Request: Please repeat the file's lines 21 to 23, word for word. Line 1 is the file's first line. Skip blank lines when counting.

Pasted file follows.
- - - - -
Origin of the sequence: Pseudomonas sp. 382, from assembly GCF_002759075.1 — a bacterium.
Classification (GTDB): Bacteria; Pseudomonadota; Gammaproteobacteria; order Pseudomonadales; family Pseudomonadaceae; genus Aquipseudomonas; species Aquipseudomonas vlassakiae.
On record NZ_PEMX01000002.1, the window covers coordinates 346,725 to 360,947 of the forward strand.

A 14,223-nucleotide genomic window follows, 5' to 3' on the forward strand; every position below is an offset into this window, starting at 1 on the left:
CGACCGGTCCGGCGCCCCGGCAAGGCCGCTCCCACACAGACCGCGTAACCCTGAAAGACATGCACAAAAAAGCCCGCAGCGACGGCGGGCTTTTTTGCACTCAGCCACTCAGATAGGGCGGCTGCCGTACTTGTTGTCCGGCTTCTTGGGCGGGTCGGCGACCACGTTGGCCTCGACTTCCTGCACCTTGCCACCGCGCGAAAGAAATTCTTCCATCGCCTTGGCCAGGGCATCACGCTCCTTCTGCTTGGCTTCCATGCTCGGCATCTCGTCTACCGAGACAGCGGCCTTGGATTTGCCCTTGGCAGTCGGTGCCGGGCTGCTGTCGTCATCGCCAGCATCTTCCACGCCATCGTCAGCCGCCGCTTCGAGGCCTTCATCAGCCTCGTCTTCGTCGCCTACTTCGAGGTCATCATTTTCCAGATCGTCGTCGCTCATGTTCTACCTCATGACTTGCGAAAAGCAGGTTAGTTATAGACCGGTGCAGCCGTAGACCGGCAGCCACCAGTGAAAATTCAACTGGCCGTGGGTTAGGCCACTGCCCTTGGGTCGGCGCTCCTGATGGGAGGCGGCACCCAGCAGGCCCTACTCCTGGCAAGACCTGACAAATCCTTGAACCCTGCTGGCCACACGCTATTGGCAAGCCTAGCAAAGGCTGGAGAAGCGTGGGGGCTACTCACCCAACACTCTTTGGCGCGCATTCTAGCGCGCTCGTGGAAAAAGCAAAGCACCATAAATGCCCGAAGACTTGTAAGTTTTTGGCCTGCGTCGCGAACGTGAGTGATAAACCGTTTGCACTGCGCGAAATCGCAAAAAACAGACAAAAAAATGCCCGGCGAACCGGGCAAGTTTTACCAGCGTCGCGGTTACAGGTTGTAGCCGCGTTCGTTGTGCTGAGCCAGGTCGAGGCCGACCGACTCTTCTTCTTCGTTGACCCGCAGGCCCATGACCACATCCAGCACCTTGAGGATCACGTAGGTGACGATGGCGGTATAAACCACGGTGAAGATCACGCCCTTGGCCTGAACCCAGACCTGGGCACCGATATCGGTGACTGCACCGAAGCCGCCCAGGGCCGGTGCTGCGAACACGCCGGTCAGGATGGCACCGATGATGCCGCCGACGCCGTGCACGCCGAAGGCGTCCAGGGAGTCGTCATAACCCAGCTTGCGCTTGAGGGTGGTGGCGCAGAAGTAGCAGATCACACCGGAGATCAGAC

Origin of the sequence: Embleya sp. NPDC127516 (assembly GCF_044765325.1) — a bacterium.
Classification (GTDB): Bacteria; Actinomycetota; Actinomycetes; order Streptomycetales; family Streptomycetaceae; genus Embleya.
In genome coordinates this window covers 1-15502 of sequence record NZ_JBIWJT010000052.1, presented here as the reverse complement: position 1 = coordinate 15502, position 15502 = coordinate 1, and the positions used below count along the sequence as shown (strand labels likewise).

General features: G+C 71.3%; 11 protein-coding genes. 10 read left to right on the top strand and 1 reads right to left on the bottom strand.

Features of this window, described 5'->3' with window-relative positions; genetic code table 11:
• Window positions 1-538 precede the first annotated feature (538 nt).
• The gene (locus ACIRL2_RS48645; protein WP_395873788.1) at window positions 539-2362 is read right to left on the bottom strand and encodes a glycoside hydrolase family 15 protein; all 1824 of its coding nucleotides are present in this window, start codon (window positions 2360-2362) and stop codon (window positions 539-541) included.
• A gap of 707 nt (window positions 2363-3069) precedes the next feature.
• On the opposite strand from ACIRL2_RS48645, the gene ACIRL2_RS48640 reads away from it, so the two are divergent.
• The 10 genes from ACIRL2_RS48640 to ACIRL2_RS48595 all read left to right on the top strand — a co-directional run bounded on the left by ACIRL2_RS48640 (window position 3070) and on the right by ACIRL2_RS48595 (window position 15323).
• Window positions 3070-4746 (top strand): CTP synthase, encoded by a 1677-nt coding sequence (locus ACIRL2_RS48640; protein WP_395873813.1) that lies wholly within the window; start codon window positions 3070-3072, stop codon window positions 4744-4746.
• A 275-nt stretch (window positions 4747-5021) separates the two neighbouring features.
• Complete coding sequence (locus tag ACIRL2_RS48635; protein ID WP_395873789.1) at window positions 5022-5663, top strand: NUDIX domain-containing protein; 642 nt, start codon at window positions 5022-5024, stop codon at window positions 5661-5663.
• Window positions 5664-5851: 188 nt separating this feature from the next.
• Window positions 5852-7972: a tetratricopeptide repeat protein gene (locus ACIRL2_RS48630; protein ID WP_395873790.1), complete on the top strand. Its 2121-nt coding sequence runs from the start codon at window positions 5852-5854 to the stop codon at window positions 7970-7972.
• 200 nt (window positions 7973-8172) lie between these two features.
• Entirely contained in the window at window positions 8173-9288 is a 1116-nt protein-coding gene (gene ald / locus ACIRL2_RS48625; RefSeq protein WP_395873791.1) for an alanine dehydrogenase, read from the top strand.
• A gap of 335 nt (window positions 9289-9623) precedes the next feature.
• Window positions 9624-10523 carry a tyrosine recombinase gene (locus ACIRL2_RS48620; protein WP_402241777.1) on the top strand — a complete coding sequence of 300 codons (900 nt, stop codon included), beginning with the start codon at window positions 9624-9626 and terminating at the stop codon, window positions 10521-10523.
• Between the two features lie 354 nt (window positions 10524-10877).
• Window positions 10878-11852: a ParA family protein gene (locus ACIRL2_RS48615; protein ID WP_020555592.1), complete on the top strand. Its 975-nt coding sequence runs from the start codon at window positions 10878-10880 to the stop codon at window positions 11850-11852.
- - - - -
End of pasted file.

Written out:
• 200 nt (window positions 7973-8172) lie between these two features.
• Entirely contained in the window at window positions 8173-9288 is a 1116-nt protein-coding gene (gene ald / locus ACIRL2_RS48625; RefSeq protein WP_395873791.1) for an alanine dehydrogenase, read from the top strand.
• A gap of 335 nt (window positions 9289-9623) precedes the next feature.